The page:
Levantine Arabic: Active Participle / Present Progressive

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clevermizo

Senior Member
English (USA), Spanish
This question goes out to all those speakers of Palestinian, Lebanese and Syrian out there.

Active Participles (اسم الفاعل) of verbs of motion/translocation can be used with a present progressive meaning:
وين رايح؟
رايح عالمطعم
etc.
Now, there exists the other way of making the present progressive with other verbs, i.e. عم بيعمل with 3am+present indicative (or عم يعمل in Syria/Lebanon).

My question is, is there ever a situation in which you would prefer * عم بتروح to رايح? Or would the sense "So-and-so is going to..." be expressed exclusively with رايح ? I.e., does such a form as "عم بتروح" practically not exist?

Thanks :)
 
  • elroy

    Imperfect Mod
    US English, Palestinian Arabic bilingual
    .زمان ما كنتش أهتم بالأمور الدينية بس إلي شهر عم بروح على الكنيسة
    I never used to care about religious matters but I've been going to church for the past month.

    كيف أحوال السكري معاكي؟ عم بتروحي عند الدكتور؟
    How's your diabetes? Have you been going to the doctor?
     

    DarrenLamb

    Member
    English - British
    Hi all,

    As I had a question about the same issue I thought it best to open up this thread again even though I am not limiting my question to Levantine Arabic specifically.

    Essentially I am still trying to completely understand the difference between using the active participle (اسم فاعل) and the present progressive (قاعد , جالس , عم ). as I understand it, the active participle is used specifically with verbs of motion such as (ريح، جاي، ماشي..etc) to mean 'going' , 'coming' , 'walking' etc.. Should you want to say 'I am studying, eating, writing' for example, one would say جالس/قاعد ادرس rather than أنا دارس (This is in Khaleeji and Omani as I am not too familiar with Levantine which I would assume is عم بدرس/ عم ادرس). Furthermore I understand the active participle can denote actions that have just taken place for example:
    توني جاي

    However what I want to clear up is the fact that should one want to say 'I cant remember' one would say ماني متذكر or مو متذكر. If one were to say مو قاعد أتذكر instead, how would the meaning be different? I hope I have made myself clear.

    Thanks
     

    DarrenLamb

    Member
    English - British
    So is this the difference between the two? Ive always been lead to beleive that ga3id + verb meant 'in the middle of' , ie "-ing"
     

    إسكندراني

    Senior Member
    عربي (مصر)ـ | en (gb)
    English has changed. Note that some people still say 'I am sat here', because you're not actively working to sit.
    These are dialects at the end of the day, don't expect them to follow fixed rules. In Egyptian:
    'I am going' أنا رايح
    'I go' بروح
    You should find several threads already exist on this.
     

    zloneill

    Member
    English - America
    Hi all-- Have lurked on these forums for a while, but recent study of Lebanese dialect has me confused enough to post!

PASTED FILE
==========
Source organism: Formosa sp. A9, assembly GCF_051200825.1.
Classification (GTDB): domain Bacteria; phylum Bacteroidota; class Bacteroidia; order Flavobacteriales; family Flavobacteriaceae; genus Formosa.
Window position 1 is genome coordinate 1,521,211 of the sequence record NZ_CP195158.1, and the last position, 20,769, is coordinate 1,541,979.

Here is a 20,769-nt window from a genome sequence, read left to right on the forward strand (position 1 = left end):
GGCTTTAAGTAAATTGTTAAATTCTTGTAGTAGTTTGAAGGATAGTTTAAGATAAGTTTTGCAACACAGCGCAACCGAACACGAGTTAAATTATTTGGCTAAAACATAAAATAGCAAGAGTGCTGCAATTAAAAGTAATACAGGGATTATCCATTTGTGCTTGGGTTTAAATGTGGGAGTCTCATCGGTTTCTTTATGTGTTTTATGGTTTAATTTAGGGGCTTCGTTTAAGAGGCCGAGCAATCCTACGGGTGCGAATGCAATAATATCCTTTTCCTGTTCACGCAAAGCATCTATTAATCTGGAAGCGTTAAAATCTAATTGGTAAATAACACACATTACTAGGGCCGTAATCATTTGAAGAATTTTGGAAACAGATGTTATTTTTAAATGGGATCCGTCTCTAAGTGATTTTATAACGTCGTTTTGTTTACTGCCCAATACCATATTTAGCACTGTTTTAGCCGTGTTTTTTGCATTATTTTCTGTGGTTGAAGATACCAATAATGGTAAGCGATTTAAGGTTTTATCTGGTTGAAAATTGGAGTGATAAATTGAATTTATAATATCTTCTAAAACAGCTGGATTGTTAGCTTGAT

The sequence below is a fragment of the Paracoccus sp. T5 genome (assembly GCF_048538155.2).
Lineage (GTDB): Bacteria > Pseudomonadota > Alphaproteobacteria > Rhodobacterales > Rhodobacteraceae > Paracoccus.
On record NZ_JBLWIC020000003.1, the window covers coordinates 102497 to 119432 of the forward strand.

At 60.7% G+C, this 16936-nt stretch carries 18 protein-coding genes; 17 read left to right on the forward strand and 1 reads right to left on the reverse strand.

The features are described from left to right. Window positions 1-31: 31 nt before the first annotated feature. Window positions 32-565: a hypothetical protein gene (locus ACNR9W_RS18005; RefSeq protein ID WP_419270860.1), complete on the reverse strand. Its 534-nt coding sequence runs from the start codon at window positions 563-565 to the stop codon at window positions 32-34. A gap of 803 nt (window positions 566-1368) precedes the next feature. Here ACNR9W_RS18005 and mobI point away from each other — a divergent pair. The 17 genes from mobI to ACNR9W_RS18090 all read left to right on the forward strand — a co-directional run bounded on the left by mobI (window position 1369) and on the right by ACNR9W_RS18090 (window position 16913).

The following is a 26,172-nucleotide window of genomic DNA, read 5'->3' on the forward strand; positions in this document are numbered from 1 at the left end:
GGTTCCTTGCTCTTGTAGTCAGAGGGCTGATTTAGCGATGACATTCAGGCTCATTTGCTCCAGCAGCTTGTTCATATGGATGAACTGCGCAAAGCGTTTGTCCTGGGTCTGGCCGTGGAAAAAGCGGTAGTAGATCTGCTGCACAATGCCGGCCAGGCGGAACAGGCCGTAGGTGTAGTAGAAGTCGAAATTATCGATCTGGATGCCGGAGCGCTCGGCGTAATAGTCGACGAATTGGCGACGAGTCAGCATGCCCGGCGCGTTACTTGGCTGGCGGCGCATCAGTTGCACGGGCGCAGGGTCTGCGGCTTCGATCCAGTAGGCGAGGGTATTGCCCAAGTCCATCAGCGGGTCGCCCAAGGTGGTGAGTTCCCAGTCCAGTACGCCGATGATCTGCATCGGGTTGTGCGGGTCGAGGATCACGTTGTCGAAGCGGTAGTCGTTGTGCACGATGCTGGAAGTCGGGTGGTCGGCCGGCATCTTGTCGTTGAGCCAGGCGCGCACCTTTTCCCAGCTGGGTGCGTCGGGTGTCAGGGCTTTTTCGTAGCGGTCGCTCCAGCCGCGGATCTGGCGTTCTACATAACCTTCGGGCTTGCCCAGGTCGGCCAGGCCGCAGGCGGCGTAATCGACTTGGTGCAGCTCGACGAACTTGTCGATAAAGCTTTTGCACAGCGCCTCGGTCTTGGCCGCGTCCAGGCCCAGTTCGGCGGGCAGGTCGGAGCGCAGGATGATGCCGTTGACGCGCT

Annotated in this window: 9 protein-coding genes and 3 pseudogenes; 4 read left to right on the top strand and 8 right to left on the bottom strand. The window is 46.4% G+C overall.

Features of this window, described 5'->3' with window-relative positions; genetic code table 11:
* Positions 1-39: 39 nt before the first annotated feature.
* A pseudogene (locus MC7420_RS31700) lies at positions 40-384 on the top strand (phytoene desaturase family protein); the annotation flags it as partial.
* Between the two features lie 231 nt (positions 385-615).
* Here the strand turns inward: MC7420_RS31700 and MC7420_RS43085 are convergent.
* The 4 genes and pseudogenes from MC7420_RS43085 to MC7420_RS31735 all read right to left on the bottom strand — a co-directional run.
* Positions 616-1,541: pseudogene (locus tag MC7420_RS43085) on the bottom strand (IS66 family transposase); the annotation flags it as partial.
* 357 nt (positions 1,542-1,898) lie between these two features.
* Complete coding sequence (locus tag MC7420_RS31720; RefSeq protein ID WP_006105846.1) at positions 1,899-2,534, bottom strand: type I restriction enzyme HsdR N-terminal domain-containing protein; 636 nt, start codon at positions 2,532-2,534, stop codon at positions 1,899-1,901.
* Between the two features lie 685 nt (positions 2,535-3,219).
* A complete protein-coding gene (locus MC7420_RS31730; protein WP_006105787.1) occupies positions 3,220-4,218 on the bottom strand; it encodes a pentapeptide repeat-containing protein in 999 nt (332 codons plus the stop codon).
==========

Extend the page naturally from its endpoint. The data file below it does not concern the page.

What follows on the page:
I studied Egyptian for a long time, and am just now switching gears to Lebanese. Very puzzled over use of 3am. Comparing with Egyptian, it seems that 3am can be used in some cases where in Egyptian it would be the AP, but also in some cases where it would be a present-tense verb with the bi- prefix.

    Am I correct in thinking this? (Other possibilities include my having forgotten a bit of the nuances of Egyptian, and my current Lebanese teacher really confusing the issue!)

    Also correct that some people in Levantine dialects say 3am-bi-verb? (eg, 3ambiyidrus) It's something our teacher is saying is dead wrong, but I swear even my first Lebanese teacher a few months back used this. I realize the dialects vary even in Lebanon, of course.

    Many thanks.

    editing to add: reading lots of other threads now. Not exactly answering the question of how it compares with Egyptian, but maybe I don't need that frame of reference anymore, as other threads are helping clarify just in the context of Lebanese.
     
    Last edited:

    Ayline

    New Member
    English,Turkish— USA
    [Moderator note: Merged with the previous thread about the same topic. Please don't forget to search the forum before opening a thread. Cherine]

    Could I say "ana 3am brouH" instead of "ana rayHa"? What is the difference?
     
    Last edited by a moderator:

    elroy

    Imperfect Mod
    US English, Palestinian Arabic bilingual
    No, they are not interchangeable.

    أنا رايحة = I'm going or I'm going to go
    أنا عم بروح = I've been going (regularly)
     

    Interprete

    Senior Member
    French, France
    No, they are not interchangeable.

    أنا رايحة = I'm going or I'm going to go
    أنا عم بروح = I've been going (regularly)
    But how come شو عم تعمل means 'what are you doing now' (not 'in general)? Does the meaning of عم vary depending on the verb used?
     

    Interprete

    Senior Member
    French, France
    Are there logical lists of verbs having one of the two meanings that 3am can give them, or do you just have to learn them by heart?
     

    analeeh

    Senior Member
    English - UK
    عم is used to give longer-term continuous meaning to a lot of verbs similar to this (and similar to the English continuous) - 'I haven't been seeing him/seen him' = ما عم شوفو, 'I'm not reading much' ما عم اقرى كتير, etc etc. The weird thing about عم روح is more that it doesn't have an additional normal continuous meaning because that function is taken up by رايح.

    There's at least one case which has both a participle and a 3am-continuous, ساق:

    انا وعم سوق - when I'm driving
    انا وسايق - when I'm driving
    ما عم سوق كتير - I haven't been driving much
     
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